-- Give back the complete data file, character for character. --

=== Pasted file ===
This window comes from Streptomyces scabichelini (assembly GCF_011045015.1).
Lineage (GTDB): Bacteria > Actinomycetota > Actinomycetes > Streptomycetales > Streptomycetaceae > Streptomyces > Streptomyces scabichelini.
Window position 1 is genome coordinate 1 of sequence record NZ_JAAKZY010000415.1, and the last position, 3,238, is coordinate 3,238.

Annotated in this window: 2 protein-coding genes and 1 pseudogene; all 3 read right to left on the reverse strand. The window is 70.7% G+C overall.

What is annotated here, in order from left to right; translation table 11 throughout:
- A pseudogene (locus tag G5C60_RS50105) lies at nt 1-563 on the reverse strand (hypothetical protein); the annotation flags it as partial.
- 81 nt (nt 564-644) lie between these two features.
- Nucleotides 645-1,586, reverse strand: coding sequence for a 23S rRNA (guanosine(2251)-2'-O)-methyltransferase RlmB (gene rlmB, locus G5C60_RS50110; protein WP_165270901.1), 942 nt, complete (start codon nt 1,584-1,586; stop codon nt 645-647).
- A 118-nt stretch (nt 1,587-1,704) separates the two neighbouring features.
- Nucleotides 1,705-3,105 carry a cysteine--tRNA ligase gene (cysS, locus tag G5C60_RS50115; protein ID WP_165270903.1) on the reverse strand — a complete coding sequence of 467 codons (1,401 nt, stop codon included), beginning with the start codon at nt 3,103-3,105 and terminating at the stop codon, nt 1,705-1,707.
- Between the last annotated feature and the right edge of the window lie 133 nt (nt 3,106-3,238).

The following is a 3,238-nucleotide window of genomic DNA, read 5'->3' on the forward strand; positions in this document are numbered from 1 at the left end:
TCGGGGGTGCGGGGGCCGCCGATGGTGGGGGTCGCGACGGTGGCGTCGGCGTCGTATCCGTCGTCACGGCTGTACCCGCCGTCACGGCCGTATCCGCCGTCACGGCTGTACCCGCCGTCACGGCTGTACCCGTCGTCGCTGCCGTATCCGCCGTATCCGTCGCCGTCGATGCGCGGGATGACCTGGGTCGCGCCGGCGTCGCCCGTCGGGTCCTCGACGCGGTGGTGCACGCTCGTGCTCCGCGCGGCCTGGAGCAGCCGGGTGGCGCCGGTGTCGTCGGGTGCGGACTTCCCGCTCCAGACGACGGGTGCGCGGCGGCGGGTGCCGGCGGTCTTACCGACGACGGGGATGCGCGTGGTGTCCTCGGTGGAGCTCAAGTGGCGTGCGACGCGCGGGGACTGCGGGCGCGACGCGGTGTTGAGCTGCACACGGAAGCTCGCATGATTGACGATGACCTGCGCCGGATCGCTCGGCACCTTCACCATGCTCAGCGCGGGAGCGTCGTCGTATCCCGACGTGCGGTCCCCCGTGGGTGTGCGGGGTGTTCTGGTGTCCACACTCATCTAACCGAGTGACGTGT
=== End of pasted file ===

This window comes from Streptomyces scabichelini (assembly GCF_011045015.1).
Lineage (GTDB): Bacteria > Actinomycetota > Actinomycetes > Streptomycetales > Streptomycetaceae > Streptomyces > Streptomyces scabichelini.
Window position 1 is genome coordinate 1 of sequence record NZ_JAAKZY010000415.1, and the last position, 3,238, is coordinate 3,238.

Annotated in this window: 2 protein-coding genes and 1 pseudogene; all 3 read right to left on the reverse strand. The window is 70.7% G+C overall.

What is annotated here, in order from left to right; translation table 11 throughout:
- A pseudogene (locus tag G5C60_RS50105) lies at nt 1-563 on the reverse strand (hypothetical protein); the annotation flags it as partial.
- 81 nt (nt 564-644) lie between these two features.
- Nucleotides 645-1,586, reverse strand: coding sequence for a 23S rRNA (guanosine(2251)-2'-O)-methyltransferase RlmB (gene rlmB, locus G5C60_RS50110; protein WP_165270901.1), 942 nt, complete (start codon nt 1,584-1,586; stop codon nt 645-647).
- A 118-nt stretch (nt 1,587-1,704) separates the two neighbouring features.
- Nucleotides 1,705-3,105 carry a cysteine--tRNA ligase gene (cysS, locus tag G5C60_RS50115; protein ID WP_165270903.1) on the reverse strand — a complete coding sequence of 467 codons (1,401 nt, stop codon included), beginning with the start codon at nt 3,103-3,105 and terminating at the stop codon, nt 1,705-1,707.
- Between the last annotated feature and the right edge of the window lie 133 nt (nt 3,106-3,238).

The following is a 3,238-nucleotide window of genomic DNA, read 5'->3' on the forward strand; positions in this document are numbered from 1 at the left end:
TCGGGGGTGCGGGGGCCGCCGATGGTGGGGGTCGCGACGGTGGCGTCGGCGTCGTATCCGTCGTCACGGCTGTACCCGCCGTCACGGCCGTATCCGCCGTCACGGCTGTACCCGCCGTCACGGCTGTACCCGTCGTCGCTGCCGTATCCGCCGTATCCGTCGCCGTCGATGCGCGGGATGACCTGGGTCGCGCCGGCGTCGCCCGTCGGGTCCTCGACGCGGTGGTGCACGCTCGTGCTCCGCGCGGCCTGGAGCAGCCGGGTGGCGCCGGTGTCGTCGGGTGCGGACTTCCCGCTCCAGACGACGGGTGCGCGGCGGCGGGTGCCGGCGGTCTTACCGACGACGGGGATGCGCGTGGTGTCCTCGGTGGAGCTCAAGTGGCGTGCGACGCGCGGGGACTGCGGGCGCGACGCGGTGTTGAGCTGCACACGGAAGCTCGCATGATTGACGATGACCTGCGCCGGATCGCTCGGCACCTTCACCATGCTCAGCGCGGGAGCGTCGTCGTATCCCGACGTGCGGTCCCCCGTGGGTGTGCGGGGTGTTCTGGTGTCCACACTCATCTAACCGAGTGACGTGT